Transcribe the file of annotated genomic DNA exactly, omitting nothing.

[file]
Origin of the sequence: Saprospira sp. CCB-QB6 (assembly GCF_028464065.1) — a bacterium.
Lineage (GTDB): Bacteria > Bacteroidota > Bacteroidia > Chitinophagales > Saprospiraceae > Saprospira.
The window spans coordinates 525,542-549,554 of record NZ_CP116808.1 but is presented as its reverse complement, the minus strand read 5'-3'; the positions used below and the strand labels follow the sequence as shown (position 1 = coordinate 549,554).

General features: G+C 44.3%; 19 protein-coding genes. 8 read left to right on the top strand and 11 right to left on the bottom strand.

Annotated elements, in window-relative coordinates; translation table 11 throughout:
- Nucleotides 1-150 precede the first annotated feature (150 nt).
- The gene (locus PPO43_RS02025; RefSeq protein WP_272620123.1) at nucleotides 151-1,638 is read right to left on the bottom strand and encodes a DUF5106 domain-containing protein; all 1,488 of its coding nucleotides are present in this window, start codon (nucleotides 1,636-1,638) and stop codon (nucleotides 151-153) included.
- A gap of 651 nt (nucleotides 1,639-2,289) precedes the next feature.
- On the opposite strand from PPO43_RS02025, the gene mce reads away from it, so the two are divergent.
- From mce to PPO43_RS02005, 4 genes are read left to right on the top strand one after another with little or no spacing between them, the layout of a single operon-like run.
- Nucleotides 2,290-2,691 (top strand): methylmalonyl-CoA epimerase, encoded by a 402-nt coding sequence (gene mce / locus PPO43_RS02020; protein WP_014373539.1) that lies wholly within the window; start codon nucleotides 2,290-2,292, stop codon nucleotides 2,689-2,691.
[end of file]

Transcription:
Origin of the sequence: Saprospira sp. CCB-QB6 (assembly GCF_028464065.1) — a bacterium.
Lineage (GTDB): Bacteria > Bacteroidota > Bacteroidia > Chitinophagales > Saprospiraceae > Saprospira.
The window spans coordinates 525,542-549,554 of record NZ_CP116808.1 but is presented as its reverse complement, the minus strand read 5'-3'; the positions used below and the strand labels follow the sequence as shown (position 1 = coordinate 549,554).

General features: G+C 44.3%; 19 protein-coding genes. 8 read left to right on the top strand and 11 right to left on the bottom strand.

Annotated elements, in window-relative coordinates; translation table 11 throughout:
- Nucleotides 1-150 precede the first annotated feature (150 nt).
- The gene (locus PPO43_RS02025; RefSeq protein WP_272620123.1) at nucleotides 151-1,638 is read right to left on the bottom strand and encodes a DUF5106 domain-containing protein; all 1,488 of its coding nucleotides are present in this window, start codon (nucleotides 1,636-1,638) and stop codon (nucleotides 151-153) included.
- A gap of 651 nt (nucleotides 1,639-2,289) precedes the next feature.
- On the opposite strand from PPO43_RS02025, the gene mce reads away from it, so the two are divergent.
- From mce to PPO43_RS02005, 4 genes are read left to right on the top strand one after another with little or no spacing between them, the layout of a single operon-like run.
- Nucleotides 2,290-2,691 (top strand): methylmalonyl-CoA epimerase, encoded by a 402-nt coding sequence (gene mce / locus PPO43_RS02020; protein WP_014373539.1) that lies wholly within the window; start codon nucleotides 2,290-2,292, stop codon nucleotides 2,689-2,691.